Many bad things have been written and said about Sheng particularly on the ‘harmful’ effects it has on examinable subjects like English and Kiswahili. It has severally been claimed, especially by educationists, that poor performances in these two languages can be traced to the malign effect of Sheng.
However, Prof Frederick Kang’ethe, who teaches French at USIU and who has done extensive research in Sheng, holds a different view. “That is an intellectually lazy way of looking at things,” he says. “How is it that a language that has never been taught in school is now threating established languages that are taught up to university level? No language is responsible for the problems of another language.”
“Maybe we need to interrogate our teaching methods and establish how effective they are as well as the motivation for teaching these languages,” explains Prof Kang’ethe adding that those currently criticising Sheng are engaging in a futile exercise as Sheng is here to stay; besides, it has a very bright future. He wonders why an overwhelming majority of advertisements on Kenyan TV are done in Sheng if the language is as useless as we are made to believe.
He gives the evolvement of the French language as an example of why the blanket dismissal of Sheng is misinformed. “Before French came to be accepted as the international language of diplomacy Latin was the recogised as the formal mode of communication,” he explains. “French, at the time, was derisively referred to as vulgar Latin, since it was the simplified version of Latin.”
However, with time, French became more popular among the people and the result is that it became a fully-fledged language while the mother language (Latin) died. Similarly, according to Prof Kang’ethe, Kiswahili runs the risk of being consigned to the dustbin by Sheng. “Sheng should be viewed as colloquial Kiswahili and just like we have colloquial English co-existing alongside formal English, Kiswahili should learn to co-exist with Sheng,” he explains.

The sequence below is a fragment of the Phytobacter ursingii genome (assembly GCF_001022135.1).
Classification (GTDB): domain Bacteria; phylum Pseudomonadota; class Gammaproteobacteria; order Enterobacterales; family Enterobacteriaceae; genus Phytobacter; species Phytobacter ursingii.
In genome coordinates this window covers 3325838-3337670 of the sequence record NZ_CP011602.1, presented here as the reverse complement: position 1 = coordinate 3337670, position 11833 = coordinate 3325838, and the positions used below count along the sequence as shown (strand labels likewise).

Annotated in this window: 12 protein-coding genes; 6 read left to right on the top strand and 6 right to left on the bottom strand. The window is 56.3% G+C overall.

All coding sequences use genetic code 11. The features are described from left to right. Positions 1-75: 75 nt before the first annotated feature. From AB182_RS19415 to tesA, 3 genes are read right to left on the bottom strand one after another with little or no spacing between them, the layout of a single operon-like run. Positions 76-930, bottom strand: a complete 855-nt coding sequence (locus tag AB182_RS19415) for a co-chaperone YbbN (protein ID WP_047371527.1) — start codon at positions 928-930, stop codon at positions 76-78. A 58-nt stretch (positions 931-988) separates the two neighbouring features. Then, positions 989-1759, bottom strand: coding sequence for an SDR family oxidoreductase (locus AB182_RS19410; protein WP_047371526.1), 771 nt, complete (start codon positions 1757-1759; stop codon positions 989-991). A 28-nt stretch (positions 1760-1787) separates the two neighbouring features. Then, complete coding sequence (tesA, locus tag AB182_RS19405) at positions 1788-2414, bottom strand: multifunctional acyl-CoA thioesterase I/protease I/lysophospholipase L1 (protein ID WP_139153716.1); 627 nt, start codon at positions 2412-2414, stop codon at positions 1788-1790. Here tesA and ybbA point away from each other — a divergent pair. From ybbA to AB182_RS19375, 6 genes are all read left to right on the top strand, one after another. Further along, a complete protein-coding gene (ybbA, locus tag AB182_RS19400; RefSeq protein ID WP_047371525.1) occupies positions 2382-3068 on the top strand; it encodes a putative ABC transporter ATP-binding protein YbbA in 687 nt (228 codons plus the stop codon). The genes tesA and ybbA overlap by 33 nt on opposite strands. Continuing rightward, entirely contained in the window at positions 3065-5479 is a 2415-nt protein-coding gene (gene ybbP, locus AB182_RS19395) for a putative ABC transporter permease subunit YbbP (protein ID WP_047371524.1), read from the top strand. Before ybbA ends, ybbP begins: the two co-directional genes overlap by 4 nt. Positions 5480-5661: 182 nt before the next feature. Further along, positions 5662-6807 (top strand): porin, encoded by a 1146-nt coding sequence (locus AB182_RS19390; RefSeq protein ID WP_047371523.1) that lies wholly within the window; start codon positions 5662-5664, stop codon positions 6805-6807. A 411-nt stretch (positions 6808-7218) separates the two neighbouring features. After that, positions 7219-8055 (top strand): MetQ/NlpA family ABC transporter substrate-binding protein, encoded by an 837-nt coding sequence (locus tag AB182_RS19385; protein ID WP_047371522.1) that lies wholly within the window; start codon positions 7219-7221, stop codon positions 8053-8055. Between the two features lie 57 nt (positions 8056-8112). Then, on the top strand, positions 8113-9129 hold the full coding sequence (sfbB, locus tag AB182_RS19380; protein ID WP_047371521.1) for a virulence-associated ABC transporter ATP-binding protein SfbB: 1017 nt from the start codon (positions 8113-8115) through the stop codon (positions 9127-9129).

Prof Kang’ethe, who has also published on Sheng, dismisses the notion that Sheng keeps changing and therefore cannot be described as a standard language. “Contrary to popular belief, Sheng has quite an enduring vocabulary,” he explains. “Look at the words Chapaa or Fathee for example; these words are as old as sheng itself but are now back in use. Just like in other languages, words that do not hold are discarded.”
He even insists that there are some aspects where Sheng is more advanced than Kiswahili. He gives the example of classification of humans and animals. “It is generally accepted that humans should not be classified with animals and that it why English use ‘it’ to describe animals, unlike Kiswahili which gives animals human qualities,” explains Prof. Kang’ethe. “Kiswahili will say Mbwa amelala just like it will say Kamau amelala. Sheng on the other hand will say Dogie imelala, thereby giving it a distinction from humans.” This, he adds, is more in line with human logic.
And that is precisely why he will stick out his neck and say that Sheng has grammar. “Dogie imelala is correct grammar while Dogie amelala is bad grammar. I know sheng detractors will hate me for this but it just has to be said.”